Umbrella Company Employees and other independent professionals in the UK’s contracting community might not have felt quite ready to break open the champagne after the Queen’s Speech on Wednesday; however, the PCG’s director of policy and public affairs, Simon McVicker, thinks it provided plenty of good reasons to be cheerful, to quote the old Ian Drury song.
Flexible working and small businesses featured prominently, Mr McVicker notes, indicating the growing importance of this expanding sector to the UK’s economic recovery. While he welcomed early efforts to tackle late payments, which have an especially adverse effect on small businesses and the self-employed, Mr McVicker echoed sentiments recently expressed by the Association of Recruitment Consultancies and the REC that these measures do not go far enough.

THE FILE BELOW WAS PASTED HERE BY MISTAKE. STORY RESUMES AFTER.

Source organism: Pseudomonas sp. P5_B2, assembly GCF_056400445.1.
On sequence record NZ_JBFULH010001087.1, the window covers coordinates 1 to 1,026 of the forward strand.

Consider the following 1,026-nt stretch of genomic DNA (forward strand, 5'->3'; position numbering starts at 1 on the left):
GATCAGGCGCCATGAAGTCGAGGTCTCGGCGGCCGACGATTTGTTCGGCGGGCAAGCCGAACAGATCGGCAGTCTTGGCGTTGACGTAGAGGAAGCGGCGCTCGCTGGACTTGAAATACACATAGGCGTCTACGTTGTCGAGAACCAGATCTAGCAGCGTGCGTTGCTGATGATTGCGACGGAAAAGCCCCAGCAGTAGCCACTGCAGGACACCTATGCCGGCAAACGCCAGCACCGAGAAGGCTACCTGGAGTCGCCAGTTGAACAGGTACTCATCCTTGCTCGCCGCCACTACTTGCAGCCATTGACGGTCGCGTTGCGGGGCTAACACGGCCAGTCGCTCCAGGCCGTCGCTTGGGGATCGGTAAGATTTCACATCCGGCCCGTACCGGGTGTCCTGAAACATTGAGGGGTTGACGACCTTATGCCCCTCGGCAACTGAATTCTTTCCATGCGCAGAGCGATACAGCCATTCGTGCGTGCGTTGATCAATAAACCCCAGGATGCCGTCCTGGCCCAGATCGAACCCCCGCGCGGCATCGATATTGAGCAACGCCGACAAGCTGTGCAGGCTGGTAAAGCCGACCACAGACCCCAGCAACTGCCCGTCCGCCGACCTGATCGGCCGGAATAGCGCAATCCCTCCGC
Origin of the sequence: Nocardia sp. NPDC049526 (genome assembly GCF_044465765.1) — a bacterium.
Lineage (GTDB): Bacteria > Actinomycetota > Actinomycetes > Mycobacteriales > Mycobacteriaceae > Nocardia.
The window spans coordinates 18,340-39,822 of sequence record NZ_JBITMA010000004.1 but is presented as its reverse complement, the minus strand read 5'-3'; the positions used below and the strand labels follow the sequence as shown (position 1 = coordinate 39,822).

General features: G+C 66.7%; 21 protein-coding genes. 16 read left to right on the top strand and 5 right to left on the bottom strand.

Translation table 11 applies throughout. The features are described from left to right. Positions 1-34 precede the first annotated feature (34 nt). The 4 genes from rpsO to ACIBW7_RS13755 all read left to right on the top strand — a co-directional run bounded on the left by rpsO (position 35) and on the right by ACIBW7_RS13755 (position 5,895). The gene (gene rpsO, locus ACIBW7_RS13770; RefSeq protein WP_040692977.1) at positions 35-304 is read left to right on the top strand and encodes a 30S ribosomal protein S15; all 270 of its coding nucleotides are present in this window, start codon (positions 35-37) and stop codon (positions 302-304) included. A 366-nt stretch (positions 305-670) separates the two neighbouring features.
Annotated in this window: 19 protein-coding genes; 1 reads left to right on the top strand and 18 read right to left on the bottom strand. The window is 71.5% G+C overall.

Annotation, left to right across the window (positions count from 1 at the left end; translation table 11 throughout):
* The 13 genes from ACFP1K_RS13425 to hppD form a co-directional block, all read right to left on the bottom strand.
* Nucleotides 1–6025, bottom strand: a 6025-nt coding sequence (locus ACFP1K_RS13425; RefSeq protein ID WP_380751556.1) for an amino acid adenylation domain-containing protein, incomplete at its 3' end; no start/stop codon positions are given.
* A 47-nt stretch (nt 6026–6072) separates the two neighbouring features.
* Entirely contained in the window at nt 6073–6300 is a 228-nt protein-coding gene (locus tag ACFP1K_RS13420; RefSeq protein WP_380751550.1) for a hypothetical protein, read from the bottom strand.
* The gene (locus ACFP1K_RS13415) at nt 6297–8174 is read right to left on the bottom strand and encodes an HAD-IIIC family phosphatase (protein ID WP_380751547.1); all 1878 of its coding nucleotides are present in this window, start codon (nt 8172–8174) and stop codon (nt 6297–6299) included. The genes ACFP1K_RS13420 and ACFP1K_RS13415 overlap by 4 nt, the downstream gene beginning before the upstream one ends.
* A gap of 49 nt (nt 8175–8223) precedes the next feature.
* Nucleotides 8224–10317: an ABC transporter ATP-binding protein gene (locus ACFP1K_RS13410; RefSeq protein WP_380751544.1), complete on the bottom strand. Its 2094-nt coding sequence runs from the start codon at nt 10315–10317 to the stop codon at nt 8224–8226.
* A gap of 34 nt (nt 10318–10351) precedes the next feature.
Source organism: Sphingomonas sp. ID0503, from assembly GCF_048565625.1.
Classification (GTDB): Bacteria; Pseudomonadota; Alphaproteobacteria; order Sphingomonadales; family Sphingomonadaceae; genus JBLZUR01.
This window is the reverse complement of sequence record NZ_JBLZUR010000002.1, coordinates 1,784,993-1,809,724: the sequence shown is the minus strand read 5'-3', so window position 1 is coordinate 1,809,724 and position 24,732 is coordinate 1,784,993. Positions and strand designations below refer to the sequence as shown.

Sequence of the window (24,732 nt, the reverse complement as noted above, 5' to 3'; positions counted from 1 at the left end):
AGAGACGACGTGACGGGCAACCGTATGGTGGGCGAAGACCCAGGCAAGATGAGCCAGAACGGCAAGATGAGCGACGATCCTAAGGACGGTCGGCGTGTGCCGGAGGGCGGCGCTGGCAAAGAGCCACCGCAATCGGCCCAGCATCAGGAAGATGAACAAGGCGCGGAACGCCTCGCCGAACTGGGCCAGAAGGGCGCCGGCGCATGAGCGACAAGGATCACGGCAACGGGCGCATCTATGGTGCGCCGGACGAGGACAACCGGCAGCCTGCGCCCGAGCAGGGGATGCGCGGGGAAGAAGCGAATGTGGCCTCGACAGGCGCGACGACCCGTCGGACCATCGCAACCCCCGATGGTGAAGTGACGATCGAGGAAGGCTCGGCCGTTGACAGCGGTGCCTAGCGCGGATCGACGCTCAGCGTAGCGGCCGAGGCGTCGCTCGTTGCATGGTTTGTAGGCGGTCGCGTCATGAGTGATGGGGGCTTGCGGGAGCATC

Mr McVicker said: “In order for it to be effective, the Prompt Payment Code must be compulsory for large companies and it must include sanctions for the worst offenders. A ‘comply or explain’ system for payment terms is a start, but in order to stamp out the issue once and for all, more decisive action needs to be taken.”
Mr McVicker welcomed measures contained in the Queen’s Speech to help smaller businesses to obtain contracts with public sector organisations. He said that making it easier for self-employed independent professionals to tender for contracts “is an important step towards creating a level playing field for all businesses looking to engage with the public sector.”
He also endorsed measures to prevent abuse of the flexible labour market. Banning exclusivity clauses in zero-hours contacts, he said, would be “a sensible approach” to preventing poor practice without condemning flexible working in general.